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Fake News Sites Make Deceptive Claims About Acai Berry Weight Loss, FTC Alleges

Jupiterimages/Thinkstock(WASHINGTON) -- Sophisticated online advertisements disguised as legitimate news sites deceive consumers into believing they can quickly drop unrealistic amounts of weight with acai berry pills and supplements, say federal regulators who by Wednesday had won federal injunctions against seven of 10 targeted operations.

After fielding complaints from consumers who paid up to $100 for acai diet products and companion products that were said to promote ultra-fast weight loss when taken together, the Federal Trade Commission on April 13 asked judges in six states to stop companies and those behind the fake news sites from making deceptive dieting claims, said Steven Wernikoff, a staff attorney with the FTC's regional office in Chicago. The states were Illinois, New Jersey, New York, Washington, Michigan and Georgia. In addition to the federal crackdown, the Illinois Attorney General Lisa Madigan's office also sued a Chicago-area acai berry diet product marketer for allegedly scamming consumers.

With the injunctions, the judges ordered the marketers to stop making the claims "for extravagant weight loss" and stop using fake news sites to do so. The judges also froze the companies' assets, Wernikoff said. However, the judges' rulings didn't prohibit continued sales of the products, Wernikoff said. Asked if the companies had responded to the recent orders, Wernikoff said, "We believe the defendants are complying."

The FTC criticized a marketing tactic that steers a consumer searching the Web for "acai" to ads that include statements such as "Acai Berry EXPOSED: Health Reporter Discovers Shocking Truth." Clicking on the ads brings the consumers to fake news sites featuring photos of fictional reporters and their first-person testimonials about how well the products helped them lose extra pounds. The online accounts are laced with such details as how quickly the products arrived and how often the tester took them, along with week-by-week results. The sites also show additional posts about the products.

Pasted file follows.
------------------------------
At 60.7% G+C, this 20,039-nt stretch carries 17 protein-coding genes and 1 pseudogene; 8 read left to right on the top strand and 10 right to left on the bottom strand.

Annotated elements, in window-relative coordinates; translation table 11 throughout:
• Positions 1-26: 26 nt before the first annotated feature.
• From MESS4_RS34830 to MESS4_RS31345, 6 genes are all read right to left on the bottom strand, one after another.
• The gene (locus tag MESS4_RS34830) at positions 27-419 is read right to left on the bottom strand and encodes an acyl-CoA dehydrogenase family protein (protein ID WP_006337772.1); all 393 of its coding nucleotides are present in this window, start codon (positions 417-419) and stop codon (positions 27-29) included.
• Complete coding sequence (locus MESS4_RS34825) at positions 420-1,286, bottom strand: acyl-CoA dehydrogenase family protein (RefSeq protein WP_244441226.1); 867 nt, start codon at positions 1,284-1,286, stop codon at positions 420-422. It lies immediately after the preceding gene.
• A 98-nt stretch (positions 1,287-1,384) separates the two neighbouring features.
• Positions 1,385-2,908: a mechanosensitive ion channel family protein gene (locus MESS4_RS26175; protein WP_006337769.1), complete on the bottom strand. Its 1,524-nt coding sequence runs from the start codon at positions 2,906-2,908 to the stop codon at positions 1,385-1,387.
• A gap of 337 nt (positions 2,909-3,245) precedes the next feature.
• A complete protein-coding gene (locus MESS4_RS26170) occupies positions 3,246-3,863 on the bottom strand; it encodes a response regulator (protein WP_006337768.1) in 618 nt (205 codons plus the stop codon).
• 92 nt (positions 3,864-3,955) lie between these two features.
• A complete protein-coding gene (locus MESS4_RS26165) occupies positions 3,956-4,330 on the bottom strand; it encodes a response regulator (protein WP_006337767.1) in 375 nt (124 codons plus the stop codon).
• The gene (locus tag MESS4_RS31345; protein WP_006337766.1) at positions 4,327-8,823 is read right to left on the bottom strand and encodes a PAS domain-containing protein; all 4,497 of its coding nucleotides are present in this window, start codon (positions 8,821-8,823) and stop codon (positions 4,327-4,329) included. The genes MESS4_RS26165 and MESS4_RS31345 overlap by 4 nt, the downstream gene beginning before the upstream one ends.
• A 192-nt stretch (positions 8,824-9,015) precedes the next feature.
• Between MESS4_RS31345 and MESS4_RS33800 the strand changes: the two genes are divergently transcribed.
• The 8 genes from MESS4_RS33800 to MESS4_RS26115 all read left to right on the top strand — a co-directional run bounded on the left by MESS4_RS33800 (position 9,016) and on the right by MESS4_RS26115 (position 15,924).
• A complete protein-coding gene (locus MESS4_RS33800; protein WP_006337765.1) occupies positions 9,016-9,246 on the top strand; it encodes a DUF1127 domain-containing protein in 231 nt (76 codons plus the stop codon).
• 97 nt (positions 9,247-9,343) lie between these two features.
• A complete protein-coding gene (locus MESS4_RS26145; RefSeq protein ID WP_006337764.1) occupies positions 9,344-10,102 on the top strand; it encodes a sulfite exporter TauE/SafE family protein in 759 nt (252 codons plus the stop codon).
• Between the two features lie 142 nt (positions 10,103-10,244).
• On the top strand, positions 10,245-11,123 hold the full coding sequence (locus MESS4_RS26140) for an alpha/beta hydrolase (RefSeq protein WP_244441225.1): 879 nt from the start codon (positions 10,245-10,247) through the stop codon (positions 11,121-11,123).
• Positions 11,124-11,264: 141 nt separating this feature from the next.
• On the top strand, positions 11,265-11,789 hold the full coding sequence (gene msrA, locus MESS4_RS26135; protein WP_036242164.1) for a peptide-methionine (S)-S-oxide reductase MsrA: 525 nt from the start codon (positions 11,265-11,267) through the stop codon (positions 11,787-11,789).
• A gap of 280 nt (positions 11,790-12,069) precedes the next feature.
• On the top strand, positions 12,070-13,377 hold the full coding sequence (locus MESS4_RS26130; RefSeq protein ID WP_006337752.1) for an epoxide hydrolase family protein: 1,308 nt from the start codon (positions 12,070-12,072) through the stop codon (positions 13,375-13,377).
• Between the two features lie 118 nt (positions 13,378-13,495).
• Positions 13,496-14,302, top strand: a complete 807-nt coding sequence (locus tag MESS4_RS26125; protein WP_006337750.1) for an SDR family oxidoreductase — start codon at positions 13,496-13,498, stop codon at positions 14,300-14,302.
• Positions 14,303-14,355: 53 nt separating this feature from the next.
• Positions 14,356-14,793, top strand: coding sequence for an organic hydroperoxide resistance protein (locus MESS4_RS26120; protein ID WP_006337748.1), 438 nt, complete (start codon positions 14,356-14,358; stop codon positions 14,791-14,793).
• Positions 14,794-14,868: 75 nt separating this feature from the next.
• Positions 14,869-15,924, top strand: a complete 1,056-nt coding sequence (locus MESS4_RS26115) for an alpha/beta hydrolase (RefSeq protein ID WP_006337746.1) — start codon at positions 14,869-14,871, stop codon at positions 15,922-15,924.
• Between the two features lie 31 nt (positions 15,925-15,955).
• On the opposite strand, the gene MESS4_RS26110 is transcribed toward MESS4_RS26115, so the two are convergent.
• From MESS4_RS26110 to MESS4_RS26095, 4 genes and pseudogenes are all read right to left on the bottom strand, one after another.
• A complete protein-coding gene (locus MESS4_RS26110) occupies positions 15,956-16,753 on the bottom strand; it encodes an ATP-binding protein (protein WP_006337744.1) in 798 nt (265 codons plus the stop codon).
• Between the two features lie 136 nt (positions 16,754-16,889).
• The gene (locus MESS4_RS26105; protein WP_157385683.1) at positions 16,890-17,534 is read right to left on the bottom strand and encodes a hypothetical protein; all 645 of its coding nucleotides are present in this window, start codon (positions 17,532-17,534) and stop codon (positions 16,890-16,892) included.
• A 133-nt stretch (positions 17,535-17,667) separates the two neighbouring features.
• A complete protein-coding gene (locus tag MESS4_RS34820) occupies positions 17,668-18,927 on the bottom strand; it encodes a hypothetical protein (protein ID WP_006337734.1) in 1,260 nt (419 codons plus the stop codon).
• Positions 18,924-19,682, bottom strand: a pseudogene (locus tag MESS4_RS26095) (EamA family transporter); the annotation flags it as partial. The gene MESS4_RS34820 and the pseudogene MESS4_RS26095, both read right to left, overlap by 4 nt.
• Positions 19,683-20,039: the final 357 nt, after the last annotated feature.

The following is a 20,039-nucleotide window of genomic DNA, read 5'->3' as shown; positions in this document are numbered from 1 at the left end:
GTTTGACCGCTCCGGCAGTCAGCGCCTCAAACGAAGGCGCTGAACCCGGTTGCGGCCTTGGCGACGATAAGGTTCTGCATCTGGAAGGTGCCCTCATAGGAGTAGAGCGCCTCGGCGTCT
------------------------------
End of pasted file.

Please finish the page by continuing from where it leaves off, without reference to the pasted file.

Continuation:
The Web page stories are accompanied by sound nutrition and exercise tips that add to their apparent legitimacy. From these pages, consumers are encouraged to "click here to get a free trial" of the merchants products. Some of the offers are advertised as time-limited, with dates that they expire.

The FTC also created and posted a video warning consumers about the potential risks of accepting the free trials. Back in 2008, the Better Business Bureau warned consumers that 14-day free trials for products containing acai, sometimes called a "super food," also can be misleading, after fielding thousands of complaints about online acai product sales.

Last summer, the FTC also won a court order telling companies to stop saying the products had been endorsed by celebrities Oprah Winfrey and Rachael Ray. In one of the newly filed cases, the company operating the allegedly fake news site also "operated a blog that suggested an endorsement from Rachael Ray," he said.

"The FTC has ongoing efforts to aggressively challenge false health claims," Wernikoff said.

Copyright 2011 ABC News Radio

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